Maremme (sing, marcmma, a salt marsh), tracts of marshy country in some parts of middle Italy, on the Mediterranean coasts, especially from the mouth of the Cecina to Orbetello, which are extremely unhealthy from midsummer to the middle of autumn. During this period it is dangerous to spend even a single night in the Maremma; those who do so are almost surely attacked by fever. There is nothing apparent in the air, either to sight or smell, to account for this insalubrity; on the contrary, the atmosphere seems to be remarkably clear and pnre. The malaria does not proceed from the water of the marshes, for it is equally virulent on dry elevations, and has been attributed to unhealthy exhalations of sulphur and alum in the soil. In ancient times the Cam-pagna di Roma, which is now almost deserted in consequence of the malaria, was cultivated like a garden, and was the seat of a dense population. The city of Rome itself has been invaded by the mephitic air, and the malarious fever prevails in some of the streets. The Maremme, in different basins, occupy altogether an area of nearly 1,000 sq. m.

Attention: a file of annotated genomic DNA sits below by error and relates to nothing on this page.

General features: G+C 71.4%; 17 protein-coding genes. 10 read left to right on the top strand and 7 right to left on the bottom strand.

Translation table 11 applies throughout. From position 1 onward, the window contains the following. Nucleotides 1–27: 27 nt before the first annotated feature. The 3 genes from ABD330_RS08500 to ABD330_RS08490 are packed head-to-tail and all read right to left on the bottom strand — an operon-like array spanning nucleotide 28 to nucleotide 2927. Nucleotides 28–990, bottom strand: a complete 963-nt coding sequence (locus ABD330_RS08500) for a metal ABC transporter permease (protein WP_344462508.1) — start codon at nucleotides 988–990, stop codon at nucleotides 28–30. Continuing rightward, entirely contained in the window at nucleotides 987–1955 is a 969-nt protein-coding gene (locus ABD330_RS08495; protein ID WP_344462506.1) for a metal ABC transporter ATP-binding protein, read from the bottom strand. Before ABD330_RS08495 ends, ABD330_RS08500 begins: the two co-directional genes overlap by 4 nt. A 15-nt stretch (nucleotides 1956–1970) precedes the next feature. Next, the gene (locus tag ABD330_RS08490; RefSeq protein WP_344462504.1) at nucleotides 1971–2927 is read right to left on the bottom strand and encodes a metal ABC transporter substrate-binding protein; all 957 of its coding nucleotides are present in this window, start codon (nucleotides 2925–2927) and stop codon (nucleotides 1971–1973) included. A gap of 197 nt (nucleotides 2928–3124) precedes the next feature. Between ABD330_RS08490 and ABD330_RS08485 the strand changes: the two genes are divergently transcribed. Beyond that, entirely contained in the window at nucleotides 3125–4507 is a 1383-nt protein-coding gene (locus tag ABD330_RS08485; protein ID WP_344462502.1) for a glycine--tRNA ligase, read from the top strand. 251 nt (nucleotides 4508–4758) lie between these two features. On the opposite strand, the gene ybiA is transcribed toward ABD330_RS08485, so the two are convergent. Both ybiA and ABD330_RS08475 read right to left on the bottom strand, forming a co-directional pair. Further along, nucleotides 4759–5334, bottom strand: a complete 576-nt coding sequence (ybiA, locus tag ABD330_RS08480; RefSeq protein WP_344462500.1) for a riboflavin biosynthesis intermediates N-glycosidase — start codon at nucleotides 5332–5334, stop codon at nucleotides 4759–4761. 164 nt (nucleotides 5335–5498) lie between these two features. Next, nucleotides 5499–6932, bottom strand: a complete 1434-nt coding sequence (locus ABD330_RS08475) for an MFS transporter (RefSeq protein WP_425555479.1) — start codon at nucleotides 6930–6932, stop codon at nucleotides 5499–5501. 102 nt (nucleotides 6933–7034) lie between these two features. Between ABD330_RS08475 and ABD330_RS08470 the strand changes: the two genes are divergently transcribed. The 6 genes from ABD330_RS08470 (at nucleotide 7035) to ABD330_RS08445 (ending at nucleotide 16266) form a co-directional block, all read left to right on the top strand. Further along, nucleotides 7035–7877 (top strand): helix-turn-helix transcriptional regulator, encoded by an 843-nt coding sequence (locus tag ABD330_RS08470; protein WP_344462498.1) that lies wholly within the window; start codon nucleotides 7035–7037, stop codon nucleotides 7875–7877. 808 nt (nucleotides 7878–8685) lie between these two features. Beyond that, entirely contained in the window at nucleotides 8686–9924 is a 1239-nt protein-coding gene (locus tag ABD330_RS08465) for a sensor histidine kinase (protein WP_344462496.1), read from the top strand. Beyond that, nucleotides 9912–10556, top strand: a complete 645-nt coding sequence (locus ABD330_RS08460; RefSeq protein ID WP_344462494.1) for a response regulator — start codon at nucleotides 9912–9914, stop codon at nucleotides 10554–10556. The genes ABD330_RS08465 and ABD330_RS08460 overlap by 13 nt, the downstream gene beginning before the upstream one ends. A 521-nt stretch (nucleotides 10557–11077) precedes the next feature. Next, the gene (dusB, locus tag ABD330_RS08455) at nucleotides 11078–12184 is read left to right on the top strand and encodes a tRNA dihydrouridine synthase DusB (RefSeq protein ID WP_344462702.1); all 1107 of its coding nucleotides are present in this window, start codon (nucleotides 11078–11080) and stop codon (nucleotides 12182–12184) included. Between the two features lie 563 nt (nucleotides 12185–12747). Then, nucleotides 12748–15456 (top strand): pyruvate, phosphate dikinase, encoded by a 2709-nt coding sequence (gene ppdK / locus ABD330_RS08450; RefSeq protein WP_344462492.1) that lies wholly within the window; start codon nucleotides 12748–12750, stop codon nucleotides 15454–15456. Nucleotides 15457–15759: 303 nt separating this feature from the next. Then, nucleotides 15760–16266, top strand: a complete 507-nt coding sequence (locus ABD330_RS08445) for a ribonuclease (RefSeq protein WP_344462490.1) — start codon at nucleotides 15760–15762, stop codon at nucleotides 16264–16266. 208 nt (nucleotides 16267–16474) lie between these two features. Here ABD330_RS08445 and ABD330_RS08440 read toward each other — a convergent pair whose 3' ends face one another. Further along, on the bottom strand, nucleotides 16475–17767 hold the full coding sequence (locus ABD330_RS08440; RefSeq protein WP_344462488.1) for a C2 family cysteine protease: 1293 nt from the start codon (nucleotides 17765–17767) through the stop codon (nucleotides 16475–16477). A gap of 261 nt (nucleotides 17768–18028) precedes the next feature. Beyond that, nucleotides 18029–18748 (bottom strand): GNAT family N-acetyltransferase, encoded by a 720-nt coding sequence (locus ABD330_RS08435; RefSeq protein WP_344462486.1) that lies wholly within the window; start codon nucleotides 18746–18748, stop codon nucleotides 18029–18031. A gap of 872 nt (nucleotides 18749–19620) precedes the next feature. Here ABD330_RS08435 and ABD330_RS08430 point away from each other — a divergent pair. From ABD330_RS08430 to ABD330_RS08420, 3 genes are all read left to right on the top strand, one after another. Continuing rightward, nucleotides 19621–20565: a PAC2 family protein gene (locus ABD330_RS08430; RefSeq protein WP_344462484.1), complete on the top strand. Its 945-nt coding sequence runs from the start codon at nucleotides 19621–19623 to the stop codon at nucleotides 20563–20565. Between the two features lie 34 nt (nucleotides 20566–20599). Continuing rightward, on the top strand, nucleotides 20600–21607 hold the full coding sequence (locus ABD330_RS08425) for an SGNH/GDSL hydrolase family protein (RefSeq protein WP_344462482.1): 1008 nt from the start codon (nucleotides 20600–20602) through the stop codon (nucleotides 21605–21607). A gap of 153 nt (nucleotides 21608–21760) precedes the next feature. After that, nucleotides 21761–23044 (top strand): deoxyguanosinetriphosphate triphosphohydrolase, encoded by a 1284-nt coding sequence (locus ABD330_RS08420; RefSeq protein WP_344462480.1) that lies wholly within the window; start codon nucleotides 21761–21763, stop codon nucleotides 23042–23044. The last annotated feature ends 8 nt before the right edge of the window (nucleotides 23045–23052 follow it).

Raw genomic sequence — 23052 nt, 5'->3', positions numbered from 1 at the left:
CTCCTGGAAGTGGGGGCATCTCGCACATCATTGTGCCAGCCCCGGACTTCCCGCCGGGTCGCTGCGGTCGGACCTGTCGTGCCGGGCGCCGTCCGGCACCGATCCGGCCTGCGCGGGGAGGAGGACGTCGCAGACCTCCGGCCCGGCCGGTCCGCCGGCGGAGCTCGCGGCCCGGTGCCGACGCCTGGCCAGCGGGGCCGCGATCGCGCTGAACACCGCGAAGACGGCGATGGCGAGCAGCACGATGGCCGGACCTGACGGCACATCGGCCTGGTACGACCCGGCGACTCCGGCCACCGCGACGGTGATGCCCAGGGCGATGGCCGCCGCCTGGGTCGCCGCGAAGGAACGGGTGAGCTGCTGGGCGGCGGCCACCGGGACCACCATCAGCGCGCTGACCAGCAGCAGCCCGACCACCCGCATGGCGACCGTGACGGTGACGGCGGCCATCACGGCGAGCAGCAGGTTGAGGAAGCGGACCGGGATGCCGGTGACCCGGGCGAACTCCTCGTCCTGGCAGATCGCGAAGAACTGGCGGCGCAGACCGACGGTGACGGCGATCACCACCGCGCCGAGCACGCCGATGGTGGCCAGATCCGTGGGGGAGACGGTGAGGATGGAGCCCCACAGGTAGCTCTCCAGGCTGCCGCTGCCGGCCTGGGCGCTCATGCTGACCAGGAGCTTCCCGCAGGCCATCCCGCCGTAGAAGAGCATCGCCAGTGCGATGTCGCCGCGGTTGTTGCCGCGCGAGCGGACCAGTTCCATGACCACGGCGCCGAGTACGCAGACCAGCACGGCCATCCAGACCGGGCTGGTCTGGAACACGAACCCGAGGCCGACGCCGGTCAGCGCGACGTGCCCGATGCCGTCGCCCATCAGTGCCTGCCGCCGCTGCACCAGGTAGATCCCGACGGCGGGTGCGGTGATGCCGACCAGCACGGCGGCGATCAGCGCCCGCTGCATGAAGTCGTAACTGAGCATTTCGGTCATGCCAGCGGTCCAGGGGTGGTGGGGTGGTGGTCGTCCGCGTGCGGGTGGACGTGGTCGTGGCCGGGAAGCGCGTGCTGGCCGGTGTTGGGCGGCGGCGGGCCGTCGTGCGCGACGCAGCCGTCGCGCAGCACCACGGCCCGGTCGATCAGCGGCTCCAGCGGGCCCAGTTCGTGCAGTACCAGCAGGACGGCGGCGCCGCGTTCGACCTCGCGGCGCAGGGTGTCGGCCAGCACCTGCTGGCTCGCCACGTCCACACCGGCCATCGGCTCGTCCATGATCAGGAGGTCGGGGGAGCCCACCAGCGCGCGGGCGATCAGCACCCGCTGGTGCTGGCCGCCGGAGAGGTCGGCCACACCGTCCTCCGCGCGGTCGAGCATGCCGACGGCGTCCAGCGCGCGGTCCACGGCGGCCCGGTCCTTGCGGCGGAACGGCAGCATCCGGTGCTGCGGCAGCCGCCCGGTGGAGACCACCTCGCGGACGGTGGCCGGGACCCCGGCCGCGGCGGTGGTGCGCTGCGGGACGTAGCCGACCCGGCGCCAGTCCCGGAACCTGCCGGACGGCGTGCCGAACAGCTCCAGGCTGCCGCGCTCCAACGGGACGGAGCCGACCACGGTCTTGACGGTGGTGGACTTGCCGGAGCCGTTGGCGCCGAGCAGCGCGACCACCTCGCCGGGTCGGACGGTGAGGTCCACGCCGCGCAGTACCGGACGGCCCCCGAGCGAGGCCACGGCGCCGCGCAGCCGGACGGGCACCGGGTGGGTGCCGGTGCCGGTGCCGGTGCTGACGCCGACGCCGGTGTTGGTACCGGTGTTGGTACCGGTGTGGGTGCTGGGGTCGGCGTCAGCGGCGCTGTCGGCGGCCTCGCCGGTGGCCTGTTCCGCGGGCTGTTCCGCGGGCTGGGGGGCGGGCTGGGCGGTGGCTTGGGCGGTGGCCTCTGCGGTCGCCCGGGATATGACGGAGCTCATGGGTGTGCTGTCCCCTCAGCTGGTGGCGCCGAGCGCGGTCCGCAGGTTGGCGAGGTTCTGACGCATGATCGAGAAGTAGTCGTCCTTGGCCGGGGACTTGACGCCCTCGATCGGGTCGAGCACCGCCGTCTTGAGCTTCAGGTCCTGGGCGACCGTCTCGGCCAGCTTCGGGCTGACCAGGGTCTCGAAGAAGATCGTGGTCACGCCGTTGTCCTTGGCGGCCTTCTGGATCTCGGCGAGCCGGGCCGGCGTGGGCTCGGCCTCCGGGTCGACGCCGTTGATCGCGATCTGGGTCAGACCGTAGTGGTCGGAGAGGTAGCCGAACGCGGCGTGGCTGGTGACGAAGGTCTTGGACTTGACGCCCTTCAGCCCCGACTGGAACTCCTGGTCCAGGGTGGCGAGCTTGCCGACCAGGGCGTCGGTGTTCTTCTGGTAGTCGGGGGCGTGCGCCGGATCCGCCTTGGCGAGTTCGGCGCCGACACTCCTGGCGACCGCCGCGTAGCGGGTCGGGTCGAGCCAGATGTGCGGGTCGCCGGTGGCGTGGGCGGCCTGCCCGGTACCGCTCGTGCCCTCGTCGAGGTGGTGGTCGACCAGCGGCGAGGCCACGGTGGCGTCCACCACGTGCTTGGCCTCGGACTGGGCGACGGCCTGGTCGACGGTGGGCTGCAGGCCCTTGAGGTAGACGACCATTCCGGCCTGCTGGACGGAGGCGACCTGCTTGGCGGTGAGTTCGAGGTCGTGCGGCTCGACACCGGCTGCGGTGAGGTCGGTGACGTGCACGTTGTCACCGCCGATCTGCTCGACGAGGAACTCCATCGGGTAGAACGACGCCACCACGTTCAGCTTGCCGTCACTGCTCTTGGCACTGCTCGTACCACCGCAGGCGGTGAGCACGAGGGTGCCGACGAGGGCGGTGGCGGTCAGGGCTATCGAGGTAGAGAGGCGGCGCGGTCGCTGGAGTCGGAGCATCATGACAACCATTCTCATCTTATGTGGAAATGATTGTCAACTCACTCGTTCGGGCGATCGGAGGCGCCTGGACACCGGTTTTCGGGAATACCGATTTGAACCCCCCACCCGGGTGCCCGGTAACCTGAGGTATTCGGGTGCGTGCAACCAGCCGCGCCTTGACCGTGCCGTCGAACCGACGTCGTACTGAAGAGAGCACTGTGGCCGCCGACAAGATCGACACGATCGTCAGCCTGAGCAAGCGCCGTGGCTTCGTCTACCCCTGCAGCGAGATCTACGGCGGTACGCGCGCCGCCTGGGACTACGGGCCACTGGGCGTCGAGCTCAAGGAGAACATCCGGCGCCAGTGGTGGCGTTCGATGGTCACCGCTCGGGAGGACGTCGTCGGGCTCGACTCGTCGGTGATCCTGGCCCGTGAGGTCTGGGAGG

Of late years efforts, which to some extent have been successful, have been made to redeem the marshes by drainage, banking in the lakes, planting trees, and bringing the ground into tillage.